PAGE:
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[predicative] Hungry.‘I hadn't eaten and was quite peckish’
- ‘If you're feeling peckish, quality rather than quantity is the word.’
- ‘Although my sole intention and natural instinct was to get my date drunk, we were feeling rather peckish.’
- ‘I only had fruit for breakfast today so I am a little peckish, I am going to try and stay away from bread, apart from the bread I make myself.’
- ‘But I'd been up for seven hours and I was feeling a little peckish.’
- ‘Heck, you should even feel free to breastfeed while reading this column, ladies, if your little one is feeling a bit peckish.’
- ‘What arrived was enough to feed a small and starving army, let alone two slightly peckish punters out for a quiet bite to eat.’
- ‘Feeling peckish he ordered room service, locking the dog in the bathroom when the waiter arrived.’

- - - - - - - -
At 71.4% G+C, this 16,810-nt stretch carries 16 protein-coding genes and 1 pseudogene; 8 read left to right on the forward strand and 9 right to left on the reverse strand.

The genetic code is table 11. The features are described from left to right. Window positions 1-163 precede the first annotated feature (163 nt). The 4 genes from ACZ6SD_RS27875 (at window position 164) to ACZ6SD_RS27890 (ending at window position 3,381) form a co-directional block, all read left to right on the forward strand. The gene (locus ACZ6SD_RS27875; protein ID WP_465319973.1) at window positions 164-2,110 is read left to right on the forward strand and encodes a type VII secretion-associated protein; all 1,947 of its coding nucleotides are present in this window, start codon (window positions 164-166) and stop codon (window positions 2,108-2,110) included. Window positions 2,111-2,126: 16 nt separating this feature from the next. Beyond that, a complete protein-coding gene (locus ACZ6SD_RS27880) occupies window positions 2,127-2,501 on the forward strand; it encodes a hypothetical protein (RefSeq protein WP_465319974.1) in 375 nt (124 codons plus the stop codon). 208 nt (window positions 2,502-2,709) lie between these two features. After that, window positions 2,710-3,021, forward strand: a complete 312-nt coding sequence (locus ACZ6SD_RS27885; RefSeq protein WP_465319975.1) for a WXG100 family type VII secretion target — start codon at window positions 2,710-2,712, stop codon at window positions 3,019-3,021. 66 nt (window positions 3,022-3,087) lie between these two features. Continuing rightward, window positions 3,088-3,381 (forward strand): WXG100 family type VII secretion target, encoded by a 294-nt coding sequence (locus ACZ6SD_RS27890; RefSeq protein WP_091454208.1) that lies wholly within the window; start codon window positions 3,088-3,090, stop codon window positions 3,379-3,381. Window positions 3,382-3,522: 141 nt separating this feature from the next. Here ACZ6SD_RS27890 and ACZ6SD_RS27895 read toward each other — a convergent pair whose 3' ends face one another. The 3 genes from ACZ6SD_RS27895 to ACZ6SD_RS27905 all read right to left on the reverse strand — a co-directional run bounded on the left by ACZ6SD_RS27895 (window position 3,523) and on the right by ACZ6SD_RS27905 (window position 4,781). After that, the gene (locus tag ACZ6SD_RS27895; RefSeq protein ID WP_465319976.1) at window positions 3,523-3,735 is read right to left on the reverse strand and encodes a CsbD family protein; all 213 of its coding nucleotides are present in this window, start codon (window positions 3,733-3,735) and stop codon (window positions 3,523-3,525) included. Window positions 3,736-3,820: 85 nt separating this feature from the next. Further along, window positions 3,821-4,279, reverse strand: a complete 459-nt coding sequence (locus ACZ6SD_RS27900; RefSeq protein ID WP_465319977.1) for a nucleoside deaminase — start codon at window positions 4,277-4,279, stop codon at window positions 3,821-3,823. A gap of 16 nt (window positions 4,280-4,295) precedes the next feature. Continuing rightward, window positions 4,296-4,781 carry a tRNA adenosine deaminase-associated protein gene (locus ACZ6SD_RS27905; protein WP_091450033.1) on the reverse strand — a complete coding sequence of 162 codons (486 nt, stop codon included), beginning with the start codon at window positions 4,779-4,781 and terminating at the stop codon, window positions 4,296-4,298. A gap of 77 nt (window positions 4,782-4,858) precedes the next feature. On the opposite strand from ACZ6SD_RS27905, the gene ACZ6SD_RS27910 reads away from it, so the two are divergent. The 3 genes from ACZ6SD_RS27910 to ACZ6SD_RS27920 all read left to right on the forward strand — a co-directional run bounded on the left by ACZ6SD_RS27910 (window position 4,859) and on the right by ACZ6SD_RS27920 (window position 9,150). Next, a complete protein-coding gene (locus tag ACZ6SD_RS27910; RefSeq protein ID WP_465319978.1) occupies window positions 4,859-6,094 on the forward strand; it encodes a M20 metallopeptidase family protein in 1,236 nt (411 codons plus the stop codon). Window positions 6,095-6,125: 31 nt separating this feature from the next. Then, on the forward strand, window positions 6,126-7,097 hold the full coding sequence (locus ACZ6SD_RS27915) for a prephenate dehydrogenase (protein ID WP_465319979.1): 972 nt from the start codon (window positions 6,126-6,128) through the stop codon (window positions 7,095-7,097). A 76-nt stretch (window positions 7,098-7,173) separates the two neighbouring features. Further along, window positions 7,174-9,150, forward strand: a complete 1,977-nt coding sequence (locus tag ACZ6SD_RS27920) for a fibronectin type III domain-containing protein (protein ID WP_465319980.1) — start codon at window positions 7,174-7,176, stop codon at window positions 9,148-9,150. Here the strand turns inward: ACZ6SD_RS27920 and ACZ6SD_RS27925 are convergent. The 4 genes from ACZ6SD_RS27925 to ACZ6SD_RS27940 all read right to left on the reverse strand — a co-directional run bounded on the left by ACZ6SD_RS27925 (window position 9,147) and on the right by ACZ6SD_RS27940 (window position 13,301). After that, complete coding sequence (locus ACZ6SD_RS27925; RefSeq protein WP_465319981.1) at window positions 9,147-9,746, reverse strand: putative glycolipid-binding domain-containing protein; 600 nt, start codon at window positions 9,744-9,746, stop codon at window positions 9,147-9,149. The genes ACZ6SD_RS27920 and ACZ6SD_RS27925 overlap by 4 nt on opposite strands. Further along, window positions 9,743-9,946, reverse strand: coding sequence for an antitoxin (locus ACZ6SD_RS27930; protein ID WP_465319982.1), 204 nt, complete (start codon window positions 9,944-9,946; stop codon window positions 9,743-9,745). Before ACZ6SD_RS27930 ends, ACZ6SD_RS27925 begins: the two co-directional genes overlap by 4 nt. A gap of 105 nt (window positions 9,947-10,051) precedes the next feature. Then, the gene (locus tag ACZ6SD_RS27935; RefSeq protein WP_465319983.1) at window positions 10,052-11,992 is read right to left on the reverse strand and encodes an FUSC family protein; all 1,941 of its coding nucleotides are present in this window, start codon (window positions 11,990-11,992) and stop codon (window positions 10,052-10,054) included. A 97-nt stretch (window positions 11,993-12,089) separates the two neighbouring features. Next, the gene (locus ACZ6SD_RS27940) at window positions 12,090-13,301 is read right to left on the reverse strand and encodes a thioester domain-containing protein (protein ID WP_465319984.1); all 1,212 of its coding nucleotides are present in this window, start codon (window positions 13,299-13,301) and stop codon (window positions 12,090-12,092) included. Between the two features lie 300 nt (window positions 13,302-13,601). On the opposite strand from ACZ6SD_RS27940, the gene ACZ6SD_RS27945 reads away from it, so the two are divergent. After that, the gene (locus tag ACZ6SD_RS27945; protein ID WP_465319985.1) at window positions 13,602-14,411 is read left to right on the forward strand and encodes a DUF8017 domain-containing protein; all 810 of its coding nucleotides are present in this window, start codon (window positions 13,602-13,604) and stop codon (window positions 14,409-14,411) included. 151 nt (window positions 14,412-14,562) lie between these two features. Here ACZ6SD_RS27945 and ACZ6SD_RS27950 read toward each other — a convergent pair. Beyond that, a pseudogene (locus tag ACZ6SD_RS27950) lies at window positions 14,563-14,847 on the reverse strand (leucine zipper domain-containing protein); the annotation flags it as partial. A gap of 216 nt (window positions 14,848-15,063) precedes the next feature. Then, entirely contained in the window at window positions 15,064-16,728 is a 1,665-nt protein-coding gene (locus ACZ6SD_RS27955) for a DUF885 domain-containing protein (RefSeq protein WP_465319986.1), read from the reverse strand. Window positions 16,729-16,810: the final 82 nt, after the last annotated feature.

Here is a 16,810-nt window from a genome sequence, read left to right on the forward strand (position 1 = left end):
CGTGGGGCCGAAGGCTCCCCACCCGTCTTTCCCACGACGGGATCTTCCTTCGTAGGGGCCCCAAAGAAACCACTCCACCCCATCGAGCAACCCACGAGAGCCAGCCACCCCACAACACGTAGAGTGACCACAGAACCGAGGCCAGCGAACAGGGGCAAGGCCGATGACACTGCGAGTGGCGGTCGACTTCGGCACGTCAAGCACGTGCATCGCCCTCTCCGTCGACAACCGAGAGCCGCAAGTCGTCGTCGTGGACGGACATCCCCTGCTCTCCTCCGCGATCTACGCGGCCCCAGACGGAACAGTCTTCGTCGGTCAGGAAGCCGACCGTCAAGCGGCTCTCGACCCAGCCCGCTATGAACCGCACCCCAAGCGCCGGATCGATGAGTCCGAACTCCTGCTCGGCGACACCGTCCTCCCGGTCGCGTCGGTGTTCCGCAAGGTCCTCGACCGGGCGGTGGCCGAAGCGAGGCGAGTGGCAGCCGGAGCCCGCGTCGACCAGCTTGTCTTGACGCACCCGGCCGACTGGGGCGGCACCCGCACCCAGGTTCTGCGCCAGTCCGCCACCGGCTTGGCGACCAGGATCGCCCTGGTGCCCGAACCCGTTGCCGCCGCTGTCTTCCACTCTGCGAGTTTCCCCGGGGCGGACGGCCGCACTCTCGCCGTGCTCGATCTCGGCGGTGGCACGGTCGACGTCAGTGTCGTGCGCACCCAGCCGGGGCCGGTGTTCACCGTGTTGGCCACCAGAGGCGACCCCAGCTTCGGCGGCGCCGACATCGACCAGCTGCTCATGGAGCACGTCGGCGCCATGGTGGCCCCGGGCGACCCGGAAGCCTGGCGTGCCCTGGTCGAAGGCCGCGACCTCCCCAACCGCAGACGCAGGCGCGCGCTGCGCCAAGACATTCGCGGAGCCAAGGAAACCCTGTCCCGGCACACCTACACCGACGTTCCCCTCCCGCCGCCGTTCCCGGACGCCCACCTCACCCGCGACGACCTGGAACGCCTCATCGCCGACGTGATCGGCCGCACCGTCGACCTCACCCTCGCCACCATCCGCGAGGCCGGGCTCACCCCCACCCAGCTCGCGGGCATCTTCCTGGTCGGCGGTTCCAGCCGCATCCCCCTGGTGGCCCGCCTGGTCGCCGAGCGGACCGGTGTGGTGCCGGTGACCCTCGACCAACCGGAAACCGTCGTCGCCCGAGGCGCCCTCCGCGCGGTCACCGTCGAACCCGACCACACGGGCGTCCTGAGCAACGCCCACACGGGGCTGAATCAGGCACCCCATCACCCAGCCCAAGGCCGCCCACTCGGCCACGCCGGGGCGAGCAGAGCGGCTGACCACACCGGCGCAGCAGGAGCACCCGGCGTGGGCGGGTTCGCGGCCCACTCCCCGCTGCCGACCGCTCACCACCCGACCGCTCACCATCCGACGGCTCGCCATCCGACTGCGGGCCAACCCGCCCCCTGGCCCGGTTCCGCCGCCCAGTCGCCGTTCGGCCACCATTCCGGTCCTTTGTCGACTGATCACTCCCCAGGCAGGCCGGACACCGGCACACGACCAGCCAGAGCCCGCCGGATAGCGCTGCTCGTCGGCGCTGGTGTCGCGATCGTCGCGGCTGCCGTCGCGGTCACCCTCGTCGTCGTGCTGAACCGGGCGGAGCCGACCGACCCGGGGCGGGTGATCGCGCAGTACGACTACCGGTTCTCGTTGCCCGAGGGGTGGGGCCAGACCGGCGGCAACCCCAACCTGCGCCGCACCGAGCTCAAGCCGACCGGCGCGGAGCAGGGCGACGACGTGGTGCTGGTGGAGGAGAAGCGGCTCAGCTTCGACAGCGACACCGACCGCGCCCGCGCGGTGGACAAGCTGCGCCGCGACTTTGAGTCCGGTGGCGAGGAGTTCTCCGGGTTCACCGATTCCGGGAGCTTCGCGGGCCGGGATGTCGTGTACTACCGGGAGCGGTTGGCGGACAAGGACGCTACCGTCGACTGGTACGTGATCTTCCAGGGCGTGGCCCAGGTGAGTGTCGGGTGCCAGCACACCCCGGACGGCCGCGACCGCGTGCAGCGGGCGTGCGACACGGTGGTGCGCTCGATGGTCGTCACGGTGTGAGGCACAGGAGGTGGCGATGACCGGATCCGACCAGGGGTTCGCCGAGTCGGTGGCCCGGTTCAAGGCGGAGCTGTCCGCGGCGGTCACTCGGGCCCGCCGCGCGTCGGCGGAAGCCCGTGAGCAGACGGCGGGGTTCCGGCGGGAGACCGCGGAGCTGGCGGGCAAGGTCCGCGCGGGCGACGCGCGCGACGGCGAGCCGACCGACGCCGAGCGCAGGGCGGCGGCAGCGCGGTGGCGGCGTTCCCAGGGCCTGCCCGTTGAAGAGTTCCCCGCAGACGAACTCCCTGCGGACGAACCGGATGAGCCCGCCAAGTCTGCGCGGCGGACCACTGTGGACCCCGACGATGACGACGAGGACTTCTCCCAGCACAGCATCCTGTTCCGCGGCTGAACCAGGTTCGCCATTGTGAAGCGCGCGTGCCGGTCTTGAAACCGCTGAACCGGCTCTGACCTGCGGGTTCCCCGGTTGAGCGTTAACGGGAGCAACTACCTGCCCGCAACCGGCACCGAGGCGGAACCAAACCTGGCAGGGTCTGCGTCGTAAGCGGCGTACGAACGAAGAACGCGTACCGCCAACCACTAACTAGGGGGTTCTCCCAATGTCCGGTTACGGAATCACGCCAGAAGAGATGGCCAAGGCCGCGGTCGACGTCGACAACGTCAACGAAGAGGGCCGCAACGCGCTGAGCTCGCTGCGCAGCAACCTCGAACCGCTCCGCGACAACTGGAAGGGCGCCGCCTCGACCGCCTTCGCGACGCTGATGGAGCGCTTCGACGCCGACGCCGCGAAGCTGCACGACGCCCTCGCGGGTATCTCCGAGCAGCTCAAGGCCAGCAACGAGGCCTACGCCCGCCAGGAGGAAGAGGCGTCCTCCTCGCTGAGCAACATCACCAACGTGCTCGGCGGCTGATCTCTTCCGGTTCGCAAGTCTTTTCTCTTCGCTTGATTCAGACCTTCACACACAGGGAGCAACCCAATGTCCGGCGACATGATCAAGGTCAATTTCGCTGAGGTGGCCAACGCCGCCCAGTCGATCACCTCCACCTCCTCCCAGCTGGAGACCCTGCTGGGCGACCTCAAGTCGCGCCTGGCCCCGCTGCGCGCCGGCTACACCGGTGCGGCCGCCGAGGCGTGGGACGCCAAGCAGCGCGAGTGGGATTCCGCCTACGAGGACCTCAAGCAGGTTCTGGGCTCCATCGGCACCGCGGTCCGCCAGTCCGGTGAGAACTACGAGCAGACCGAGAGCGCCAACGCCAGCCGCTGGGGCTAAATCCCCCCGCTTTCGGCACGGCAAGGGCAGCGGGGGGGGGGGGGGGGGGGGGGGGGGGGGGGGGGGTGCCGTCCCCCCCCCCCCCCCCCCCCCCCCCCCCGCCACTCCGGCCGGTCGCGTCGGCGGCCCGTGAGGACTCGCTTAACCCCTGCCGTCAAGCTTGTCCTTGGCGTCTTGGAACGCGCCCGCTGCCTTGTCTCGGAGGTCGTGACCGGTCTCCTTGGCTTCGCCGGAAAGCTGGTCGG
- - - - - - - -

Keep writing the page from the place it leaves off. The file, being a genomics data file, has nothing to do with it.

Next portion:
- ‘And if you get peckish there's a café, which uses organic produce from the farm's garden whenever possible, and a shop which sells organic vegetables, herbs, plants, honey and eggs.’
- ‘And you'd better be careful, he might be feeling a bit peckish.’
- ‘I wouldn't even be able to eat a bacon sandwich if I got peckish.’
- ‘But there's no real mystery: you bought it while peckish.’
- ‘I was obviously feeling a little peckish when I compiled it.’
- ‘You order some more food, because you're peckish.’
- ‘I was feeling distinctly peckish when the stuff was safely loaded in the car, so we strolled back into the store and into the coffee shop.’
- ‘Certainly, I answered, feeling by this point a bit peckish.’
- ‘If I feel peckish while knitting I decide to knit two more rows and if I'm still hungry then I'll go and get something to eat.’
- ‘And if you are feeling peckish, they have an excellent nourishing lunch menu with soup, and really fresh sandwiches.’
- ‘Come lunch time today I found myself feeling really rather peckish but didn't fancy anything cooked.’
- ‘If you are mildly peckish after lunch, it's stupid.’
- ‘‘I'm always a little peckish when I get to the top of a mountain,’ said Max.’
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